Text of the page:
Capital City Pride Festival enters a new era

Contributing writerJune 20, 2013 

The 2012 Capital City Pride Parade made its way from the Capitol campus to downtown Olympia with a wide array of local groups and organization's participating, including state Rep. Laurie Jinkins, who was the parade's grand marshal. This year's parade is noon Saturday.

STEVE BLOOM — Staff Photographer Buy Photo

  • CAPITAL CITY PRIDE FESTIVAL

    What: Olympia’s annual parade and party is hosted by and for the area’s gay, lesbian, bisexual, transgender and allied community and its supporters.

    When: Festival from 10:30 a.m. to 5 p.m. Saturday; parade at noon Saturday

    Where: Sylvester Park in downtown Olympia. The parade begins on the Capitol steps, heads north on Capitol Way, turns east on Fifth Avenue and then heads south on Washington Street to the park.

    Admission: Free

    More information: capitalcitypride.net

    HIGHLIGHTS

    Friday

    7:30 p.m. Kickoff party at the Urban Onion, 116 Legion Way, Olympia

    Saturday

    11 a.m.: Dance party with DJ Fury

    Noon: Parade beginning at the Capitol dome and ending in Sylvester Park.

    1 p.m.: Kim Archer Band

    2 p.m.: Welcome speeches and Pride Day Award presentation

    2:30 p.m.: Marlayna McBride & The Jakettes

    3 p.m.: Stonewall Youth Talent Show

    3:30 p.m.: 2013 Pride Idol Winner Romeo Jay Jacinto

    3:45 p.m.: The Fabulous Downey Brothers

    4:30 p.m.: New Queens on the Block

    6 p.m.: Red Ribbon Prevention Gayla at the Olympia Ballroom/Urban Onion, 116 Legion Way, Olympia; $60; mpoweroly.org

    7 p.m.: Youth Pride Dance hosted by Stonewall Youth at The Northern, 414 1/2 Legion Way, Olympia; free; olympiaallages.org

Saturday’s Capital City Pride Festival is the first since Washington voters upheld marriage equality. Organizers agree that’s worthy of celebration — but add that gay, lesbian, bisexual and transgender people still face plenty of challenges.

“As a gay man, I’m very concerned about issues other than marriage,” said Matthew Shrader, the festival’s booth coordinator. “I want to get married some day, but in order to get married, I have to be alive and healthy. HIV prevention services are being cut throughout the state.”

“Some people might say we are post-GLBT rights,” said festival co-chairwoman Anna Schlecht. “I’d say we’re in a period of virtual equality. We have the laws, but we don’t have the full experience of equality yet.

“There are still issues that our community faces: bullying in schools, job discrimination that’s hard to prove, and a society that has many laws in place that people are still getting used to,” she added.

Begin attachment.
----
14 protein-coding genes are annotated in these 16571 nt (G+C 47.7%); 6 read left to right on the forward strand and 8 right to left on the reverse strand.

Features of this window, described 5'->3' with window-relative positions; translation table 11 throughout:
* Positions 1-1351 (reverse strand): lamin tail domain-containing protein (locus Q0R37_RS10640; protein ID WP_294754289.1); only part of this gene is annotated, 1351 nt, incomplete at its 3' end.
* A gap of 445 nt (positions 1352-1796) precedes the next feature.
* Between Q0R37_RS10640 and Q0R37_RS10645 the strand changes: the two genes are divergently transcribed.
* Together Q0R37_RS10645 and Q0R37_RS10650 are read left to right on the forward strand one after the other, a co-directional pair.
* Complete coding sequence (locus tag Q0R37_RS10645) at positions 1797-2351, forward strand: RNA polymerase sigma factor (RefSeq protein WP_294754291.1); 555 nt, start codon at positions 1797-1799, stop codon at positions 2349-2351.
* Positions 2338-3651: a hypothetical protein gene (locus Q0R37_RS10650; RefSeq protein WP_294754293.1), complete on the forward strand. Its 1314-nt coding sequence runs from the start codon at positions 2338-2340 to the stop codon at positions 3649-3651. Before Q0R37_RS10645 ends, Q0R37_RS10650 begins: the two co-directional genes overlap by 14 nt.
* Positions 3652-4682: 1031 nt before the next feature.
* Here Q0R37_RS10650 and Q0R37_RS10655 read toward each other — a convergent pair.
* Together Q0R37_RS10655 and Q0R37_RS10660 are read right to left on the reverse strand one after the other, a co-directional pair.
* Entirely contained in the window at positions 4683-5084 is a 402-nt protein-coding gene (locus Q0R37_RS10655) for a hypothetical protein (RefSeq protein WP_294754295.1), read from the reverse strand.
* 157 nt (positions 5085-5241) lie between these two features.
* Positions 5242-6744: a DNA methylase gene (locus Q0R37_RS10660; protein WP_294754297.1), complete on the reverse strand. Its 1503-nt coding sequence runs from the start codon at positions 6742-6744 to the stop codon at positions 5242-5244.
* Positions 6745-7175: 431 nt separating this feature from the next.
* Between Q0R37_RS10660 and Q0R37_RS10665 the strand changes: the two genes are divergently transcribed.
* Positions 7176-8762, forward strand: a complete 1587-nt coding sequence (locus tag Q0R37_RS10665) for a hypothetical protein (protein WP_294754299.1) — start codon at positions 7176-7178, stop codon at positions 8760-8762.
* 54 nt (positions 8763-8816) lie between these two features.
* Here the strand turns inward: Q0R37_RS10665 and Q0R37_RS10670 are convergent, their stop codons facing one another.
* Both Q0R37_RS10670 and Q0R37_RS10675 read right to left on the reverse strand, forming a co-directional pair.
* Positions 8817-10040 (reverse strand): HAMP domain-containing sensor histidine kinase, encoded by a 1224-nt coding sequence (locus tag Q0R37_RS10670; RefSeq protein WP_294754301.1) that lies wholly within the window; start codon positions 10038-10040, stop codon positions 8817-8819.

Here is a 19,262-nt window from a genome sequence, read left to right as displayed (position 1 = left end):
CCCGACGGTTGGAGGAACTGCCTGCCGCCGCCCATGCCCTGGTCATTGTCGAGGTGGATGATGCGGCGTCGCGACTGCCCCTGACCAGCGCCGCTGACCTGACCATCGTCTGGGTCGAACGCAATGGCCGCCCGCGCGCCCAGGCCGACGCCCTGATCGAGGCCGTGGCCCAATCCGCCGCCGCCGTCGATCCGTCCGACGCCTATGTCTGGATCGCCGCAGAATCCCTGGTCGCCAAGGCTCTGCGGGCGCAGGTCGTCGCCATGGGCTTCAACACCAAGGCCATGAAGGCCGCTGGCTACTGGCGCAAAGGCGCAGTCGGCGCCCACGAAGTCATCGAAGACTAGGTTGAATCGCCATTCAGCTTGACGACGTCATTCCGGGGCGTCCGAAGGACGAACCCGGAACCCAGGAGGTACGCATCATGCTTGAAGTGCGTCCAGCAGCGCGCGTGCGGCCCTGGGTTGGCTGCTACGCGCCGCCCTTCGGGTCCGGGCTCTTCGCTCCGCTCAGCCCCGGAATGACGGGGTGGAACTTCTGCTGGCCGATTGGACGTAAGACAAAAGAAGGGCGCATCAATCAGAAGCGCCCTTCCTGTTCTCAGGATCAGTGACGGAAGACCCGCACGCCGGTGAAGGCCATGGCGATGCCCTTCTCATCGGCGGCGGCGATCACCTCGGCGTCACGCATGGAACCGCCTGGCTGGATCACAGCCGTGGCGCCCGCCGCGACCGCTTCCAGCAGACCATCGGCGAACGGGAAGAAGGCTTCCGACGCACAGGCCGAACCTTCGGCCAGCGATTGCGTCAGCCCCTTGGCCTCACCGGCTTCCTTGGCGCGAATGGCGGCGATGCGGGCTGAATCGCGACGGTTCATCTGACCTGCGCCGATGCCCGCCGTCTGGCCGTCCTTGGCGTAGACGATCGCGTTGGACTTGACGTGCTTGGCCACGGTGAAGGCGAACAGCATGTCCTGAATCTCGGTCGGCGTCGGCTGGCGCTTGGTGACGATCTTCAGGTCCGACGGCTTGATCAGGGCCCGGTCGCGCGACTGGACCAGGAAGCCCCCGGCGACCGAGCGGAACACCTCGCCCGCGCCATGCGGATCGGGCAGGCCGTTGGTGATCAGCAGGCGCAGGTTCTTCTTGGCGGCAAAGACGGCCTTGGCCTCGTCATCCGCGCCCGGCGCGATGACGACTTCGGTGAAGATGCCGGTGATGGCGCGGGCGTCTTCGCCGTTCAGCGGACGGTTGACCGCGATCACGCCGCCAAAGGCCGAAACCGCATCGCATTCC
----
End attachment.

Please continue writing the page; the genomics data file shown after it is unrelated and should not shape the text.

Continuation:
Marriage equality is having an effect on the festival, though. The good news about marriage for gay men and lesbians might be one reason the festival has shrunk this year. The main events are on one day instead of two, and there’s no beer garden.

“We lost a couple of key volunteers,” Schlecht said. “We wondered if in this time of virtual equality, people feel that they don’t need Pride anymore.”

Organizers sent out a plea for volunteers and got a huge response, she said. “We got a whole influx — 40 people. It’s older parents and grandparents from PFLAG (Parents and Friends of Lesbians and Gays). It’s very young people who are part of the drag-show community. It’s people in their teens who are participating with their parents.

“It feels like one of the first years that we have the full spectrum of the community — all ages, all races, all walks of life.”

And this year, Schlecht sees a lot more support — and smiles — from the community at large.

“More of the community celebrates with us,” she said. “We have people slow down and walk by while we’re putting our rainbow flags up around town, and they join with us in celebration. It’s people from all walks of life. Some of them don’t seem like the kind of people who would have had a friendly word for us five or 10 years ago, but now they do. I feel so much more a part of my community and so much more accepted.”

The festival has come a long way since its beginnings as a political rally, she said.

“It’s not quite the fighting-for-the-right-to-exist festival it started off as,” she said. “It’s evolved over the years to be a cultural festival for the GLBT community much like Oktoberfest is for German-Americans. It’s a way that you can invite the greater community to join in celebrating the culture of your community.

“The only difference is that we’re the ones with the drag queens,” she said. “We don’t have the rides that Lakefair has, but we have the drag queens.”

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